Judge Drops Charges Against 3 ‘Extremist Muslim’ New Mexico Compound Suspects

Three suspects who were tied to a New Mexico compound where Muslim extremists were reportedly being trained to become school shooters were released from custody on Wednesday.

On Wednesday Judge Emilio Chavez dismissed charges against three of the five defendants: Lucas Morton, Subhannah Wahhaj and Hujrah Wahhaj. It was ruled that authorities violated the state’s “10-day rule.”

The reason the child abuse charges filed against them were dropped is because the prosecutors did not act within the 10-day limit that there is for an evidentiary hearing to establish probably cause.

On Wednesday there was also a separate hearing where Judge Jeff McElroy dismissed the same charges against Siraj Ibn Wahhaj and Jany Leveille. These two are still facing charges made against them on Friday which deal with the death of a missing 3-year-old boy.

Per Fox News:

The five suspects were arrested by authorities after an Aug. 3 raid following a monthslong search investigating the disappearance of Abdul-ghani Wahhaj, a 3-year-boy with severe medical issues who went missing from Georgia in December. The occupants of the compound were “most likely heavily armed and considered extremist of the Muslim belief,” an official said at the time.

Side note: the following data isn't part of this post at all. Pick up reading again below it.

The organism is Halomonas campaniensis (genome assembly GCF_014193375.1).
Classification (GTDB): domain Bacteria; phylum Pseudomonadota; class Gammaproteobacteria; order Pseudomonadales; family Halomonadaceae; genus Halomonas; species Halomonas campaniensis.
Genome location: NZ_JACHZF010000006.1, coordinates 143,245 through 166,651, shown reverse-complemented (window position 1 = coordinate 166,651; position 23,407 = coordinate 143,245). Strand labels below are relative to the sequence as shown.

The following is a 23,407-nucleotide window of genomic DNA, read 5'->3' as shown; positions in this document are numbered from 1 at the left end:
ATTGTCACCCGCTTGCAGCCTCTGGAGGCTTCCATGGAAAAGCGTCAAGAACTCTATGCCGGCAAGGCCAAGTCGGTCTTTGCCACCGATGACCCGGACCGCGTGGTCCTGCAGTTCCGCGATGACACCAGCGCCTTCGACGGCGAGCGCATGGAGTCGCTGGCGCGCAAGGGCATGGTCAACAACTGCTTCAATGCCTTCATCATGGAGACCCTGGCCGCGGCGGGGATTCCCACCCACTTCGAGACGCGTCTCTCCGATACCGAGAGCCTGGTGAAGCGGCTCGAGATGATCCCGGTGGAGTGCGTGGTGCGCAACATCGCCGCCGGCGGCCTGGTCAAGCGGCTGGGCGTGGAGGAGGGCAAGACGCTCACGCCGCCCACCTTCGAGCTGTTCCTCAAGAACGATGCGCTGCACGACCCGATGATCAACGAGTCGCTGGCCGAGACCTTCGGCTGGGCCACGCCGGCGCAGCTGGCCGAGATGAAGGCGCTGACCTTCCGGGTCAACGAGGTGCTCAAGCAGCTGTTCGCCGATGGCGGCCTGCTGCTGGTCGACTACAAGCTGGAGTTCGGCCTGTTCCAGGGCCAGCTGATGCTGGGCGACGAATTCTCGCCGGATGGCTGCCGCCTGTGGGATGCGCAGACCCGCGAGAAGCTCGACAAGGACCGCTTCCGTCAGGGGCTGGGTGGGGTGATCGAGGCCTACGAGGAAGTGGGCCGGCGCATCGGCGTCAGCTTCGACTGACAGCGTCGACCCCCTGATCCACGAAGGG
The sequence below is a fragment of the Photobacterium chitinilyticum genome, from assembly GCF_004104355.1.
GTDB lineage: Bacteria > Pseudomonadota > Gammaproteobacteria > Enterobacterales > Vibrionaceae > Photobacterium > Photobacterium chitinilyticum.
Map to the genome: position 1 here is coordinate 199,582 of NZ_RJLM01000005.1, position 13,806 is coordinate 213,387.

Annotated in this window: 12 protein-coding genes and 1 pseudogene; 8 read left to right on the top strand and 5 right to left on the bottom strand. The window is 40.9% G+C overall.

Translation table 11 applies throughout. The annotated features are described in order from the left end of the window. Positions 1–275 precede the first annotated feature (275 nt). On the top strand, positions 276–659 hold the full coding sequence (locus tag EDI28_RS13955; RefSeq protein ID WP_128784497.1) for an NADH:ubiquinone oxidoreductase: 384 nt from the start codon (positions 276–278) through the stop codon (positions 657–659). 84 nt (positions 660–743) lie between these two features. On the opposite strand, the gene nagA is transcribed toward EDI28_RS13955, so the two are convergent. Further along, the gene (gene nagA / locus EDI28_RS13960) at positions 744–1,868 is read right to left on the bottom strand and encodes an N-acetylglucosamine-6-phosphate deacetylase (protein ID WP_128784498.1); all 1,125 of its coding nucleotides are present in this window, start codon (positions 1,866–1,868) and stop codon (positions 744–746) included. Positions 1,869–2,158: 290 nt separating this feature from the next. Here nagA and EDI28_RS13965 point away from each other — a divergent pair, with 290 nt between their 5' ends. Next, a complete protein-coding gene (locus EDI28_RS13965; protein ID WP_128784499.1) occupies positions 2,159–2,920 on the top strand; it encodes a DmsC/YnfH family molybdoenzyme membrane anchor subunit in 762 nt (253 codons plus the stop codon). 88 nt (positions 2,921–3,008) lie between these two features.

Taos County Sheriff’s deputies discovered 11 children at the compound, who were taken into the custody of state child-welfare workers. On Aug. 6, a child’s remains were found on the property.

Siraj Ibn Wahhaj was allegedly training children to commit school shootings, according to prosecutors, who later alleged that the juveniles were taught how to use firearms, as well as tactical techniques, in order to kill teachers, law enforcement and other institutions they found corrupt.

Health officials confirmed earlier this month that the discovered remains were positively identified as the 3-year-old’s.

Chavez said Wednesday that it was a very difficult decision to drop the charges but the rule left him with no option. Prosecutors could still seek charges for the three by asking a grand jury to indict them but offered no immediate indication on how they would proceed.

How is this possible? These people came to the United States with the goal of training children to shoot up school and they face no punishment.

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